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The Lewd, the Rude and the NastyA Study of Thick Concepts in Ethics$

Pekka Vayrynen

Print publication date: 2013

Print ISBN-13: 9780199314751

Published to Oxford Scholarship Online: January 2014

DOI: 10.1093/acprof:oso/9780199314751.001.0001

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(p.255) { Appendix: A List Of Named Theses }

(p.255) { Appendix: A List Of Named Theses }

Source:
The Lewd, the Rude and the Nasty
Publisher:
Oxford University Press

For ease of reference, this appendix collects, in alphabetical order, all named theses which appear in more than one place in the book.

  • Cooperative Principle Make your conversational contribution such as is required by the accepted purpose or direction of the conversation in which you are engaged (Grice 1975, 26).

  • CSI (Conversational Implicature) View Global T-evaluations are conversational implicatures of T-utterances.

  • CVI (Conventional Implicature) View Global T-evaluations are conventional implicatures of T-sentences.

  • Descriptive Equivalence For every thick term or concept, someone has or could acquire an independently intelligible purely nonevaluative description with the same extension.

  • Extension The extensions of (paradigmatic) thick terms and concepts (relative to context) are determined in part by global T-evaluations.

  • Inherently Evaluative The meanings of thick terms and concepts somehow or other contain global evaluation.

  • Inseparability Thick terms and concepts are or represent irreducible fusions of evaluation and nonevaluative description; these aspects cannot be “disentangled” from one another.

  • Irreducible Thickness Thick terms and concepts are evaluative somehow “in their own right,” independently of their relationship to any other evaluations characterizable in independently intelligible terms.

  • Meaning-Extension Link Meaning determines extension (relative to context).

  • Metalinguistic Negation A use of negation which targets aspects of utterances other than their semantic content, and is thereby a device for denying various nonsemantic utterance implications (Horn 1989, ch. 6).

  • NAI (Not-At-Issue) View Global T-evaluations are implications of T-utterances which are normally “not at issue” in their literal uses in normal contexts.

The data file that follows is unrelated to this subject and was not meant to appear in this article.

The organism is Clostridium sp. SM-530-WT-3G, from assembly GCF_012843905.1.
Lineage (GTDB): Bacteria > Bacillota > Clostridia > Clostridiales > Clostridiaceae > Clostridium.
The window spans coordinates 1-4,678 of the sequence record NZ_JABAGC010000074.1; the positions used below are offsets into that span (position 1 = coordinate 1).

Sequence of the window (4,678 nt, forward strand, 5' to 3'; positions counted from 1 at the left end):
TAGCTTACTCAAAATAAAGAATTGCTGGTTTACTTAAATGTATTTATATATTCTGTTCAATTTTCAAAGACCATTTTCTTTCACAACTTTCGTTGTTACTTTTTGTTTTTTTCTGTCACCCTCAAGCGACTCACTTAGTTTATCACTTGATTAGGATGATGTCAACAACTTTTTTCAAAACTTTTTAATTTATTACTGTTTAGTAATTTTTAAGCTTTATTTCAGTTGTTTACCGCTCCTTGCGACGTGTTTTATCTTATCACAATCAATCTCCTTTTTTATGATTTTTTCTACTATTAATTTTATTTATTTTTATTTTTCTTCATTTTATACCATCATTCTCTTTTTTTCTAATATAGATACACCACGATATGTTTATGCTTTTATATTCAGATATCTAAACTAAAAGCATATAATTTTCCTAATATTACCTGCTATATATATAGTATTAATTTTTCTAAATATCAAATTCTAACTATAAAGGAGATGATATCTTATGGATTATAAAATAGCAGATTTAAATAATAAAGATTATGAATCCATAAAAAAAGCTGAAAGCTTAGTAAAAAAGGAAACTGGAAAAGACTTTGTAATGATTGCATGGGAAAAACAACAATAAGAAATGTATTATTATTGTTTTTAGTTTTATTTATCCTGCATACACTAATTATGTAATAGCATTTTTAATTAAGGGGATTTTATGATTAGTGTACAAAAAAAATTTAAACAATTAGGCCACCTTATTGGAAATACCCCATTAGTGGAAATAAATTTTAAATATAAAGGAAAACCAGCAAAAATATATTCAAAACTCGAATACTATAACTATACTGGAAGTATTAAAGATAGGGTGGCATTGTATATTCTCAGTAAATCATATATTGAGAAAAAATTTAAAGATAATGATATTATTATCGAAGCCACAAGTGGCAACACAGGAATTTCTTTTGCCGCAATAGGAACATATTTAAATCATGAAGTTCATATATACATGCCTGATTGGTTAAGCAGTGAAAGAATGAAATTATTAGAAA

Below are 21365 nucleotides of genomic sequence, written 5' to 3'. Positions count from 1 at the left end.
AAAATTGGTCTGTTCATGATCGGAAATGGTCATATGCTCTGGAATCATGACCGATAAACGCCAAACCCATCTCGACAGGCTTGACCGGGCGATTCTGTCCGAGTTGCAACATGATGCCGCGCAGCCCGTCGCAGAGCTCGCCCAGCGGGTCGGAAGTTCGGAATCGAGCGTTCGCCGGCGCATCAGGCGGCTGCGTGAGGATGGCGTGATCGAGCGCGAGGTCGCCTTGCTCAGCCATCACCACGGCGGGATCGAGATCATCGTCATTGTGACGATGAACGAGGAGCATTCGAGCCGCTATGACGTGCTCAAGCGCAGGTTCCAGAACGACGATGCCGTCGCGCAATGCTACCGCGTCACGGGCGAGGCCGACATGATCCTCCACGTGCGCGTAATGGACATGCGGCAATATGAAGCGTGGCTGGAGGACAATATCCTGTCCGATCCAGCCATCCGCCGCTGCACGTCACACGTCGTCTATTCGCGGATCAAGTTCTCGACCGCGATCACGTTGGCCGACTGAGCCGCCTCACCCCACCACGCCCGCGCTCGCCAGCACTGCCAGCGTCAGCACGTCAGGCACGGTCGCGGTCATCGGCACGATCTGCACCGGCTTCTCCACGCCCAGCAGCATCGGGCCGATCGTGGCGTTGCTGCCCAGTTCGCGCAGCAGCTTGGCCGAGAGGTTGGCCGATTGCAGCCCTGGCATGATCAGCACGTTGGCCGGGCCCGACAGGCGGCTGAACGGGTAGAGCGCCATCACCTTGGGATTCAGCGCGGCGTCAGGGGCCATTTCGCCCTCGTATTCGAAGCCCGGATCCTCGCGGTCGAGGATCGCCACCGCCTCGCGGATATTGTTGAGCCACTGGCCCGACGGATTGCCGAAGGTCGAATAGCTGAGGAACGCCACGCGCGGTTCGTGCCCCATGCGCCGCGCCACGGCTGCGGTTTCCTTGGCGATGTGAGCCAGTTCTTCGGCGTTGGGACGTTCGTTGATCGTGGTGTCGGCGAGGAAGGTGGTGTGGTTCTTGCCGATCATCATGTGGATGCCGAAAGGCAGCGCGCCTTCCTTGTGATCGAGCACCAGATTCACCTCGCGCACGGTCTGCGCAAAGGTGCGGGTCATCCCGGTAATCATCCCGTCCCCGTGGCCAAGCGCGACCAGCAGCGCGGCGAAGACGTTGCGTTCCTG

• No Priority Thick terms and concepts and thin terms and concepts are conceptually and explanatorily interdependent.

  • Non-Centralism Thick terms and concepts and thin terms and concepts in general exhibit no interesting relations of conceptual and/or explanatory priority or interdependence.

  • Parochiality The application of a (paradigmatic) thick term or concept tends to derive its point or interest from the term’s or concept’s relation to the evaluative perspective reflected in its application.

  • (p.256) PP (Pragmatic Presupposition)View Global T-evaluations are pragmatic presuppositions of T-utterances.

  • Pragmatic View Global T-evaluations are implications of T-utterances which are normally “not at issue” in their literal uses in normal contexts, and which arise conversationally.

  • Projection An implication projects if and only if it survives as an utterance implication when the expression that triggers the implication occurs under the syntactic scope of an entailment-canceling operator (Simons et al. 2010, 309).

  • Semantic View The semantic (truth-conditional) meanings of thick terms and concepts contain global T-evaluations.

  • Separability The evaluative and nonevaluative aspects of thick terms and concepts or their use are distinct components that can at least in principle be “disentangled” from one another.

  • Shapelessness The extensions of evaluative terms and concepts aren’t unified under nonevaluative similarity relations.

  • This thesis takes a more precise form in chapter 8:

  • (ST) The extensions of evaluative terms and concepts aren’t unified under independently intelligible nonevaluative relations of real similarity, not even as a matter of synthetic a posteriori truth that isn’t settled by the meanings of evaluative terms or concepts.

  • SP (Semantic Presupposition)View Global T-evaluations are semantic presuppositions of T-sentences.

  • Thick Centralism Thick terms and concepts are conceptually and/or explanatorily prior to thin terms and concepts.

  • Thick Concepts The official statement of my working characterization of the thick is as follows:

    (TC) A term T stands for a thick concept if (i) x is T entails, as a conceptual matter, that x falls under some distinct concept or concepts N1,…, Nn (not specified) of a certain (specified) general type A (where A and N1,…, Nn may be purely nonevaluative descriptions or involve embed evaluations) and (ii) literal uses of x is T in normal contexts somehow convey global evaluations to the effect that x is good, or bad, in a certain way.

  • Thin Centralism Thin terms and concepts are conceptually and/or explanatorily prior to thick terms and concepts.

  • Underdetermination Even the strongest nonevaluative descriptions and embedded evaluations that are built into the meanings of (paradigmatic) thick terms and concepts underdetermine their extensions (relative to context).

  • (p.257) Underdetermination+ The nonevaluative aspects and embedded evaluative aspects of the meanings of (paradigmatic) thick terms underdetermine the dimension(s) on which such a term grades things (relative to context), not just the value on the dimension(s) needed to make the grade which determines T-extension (relative to context).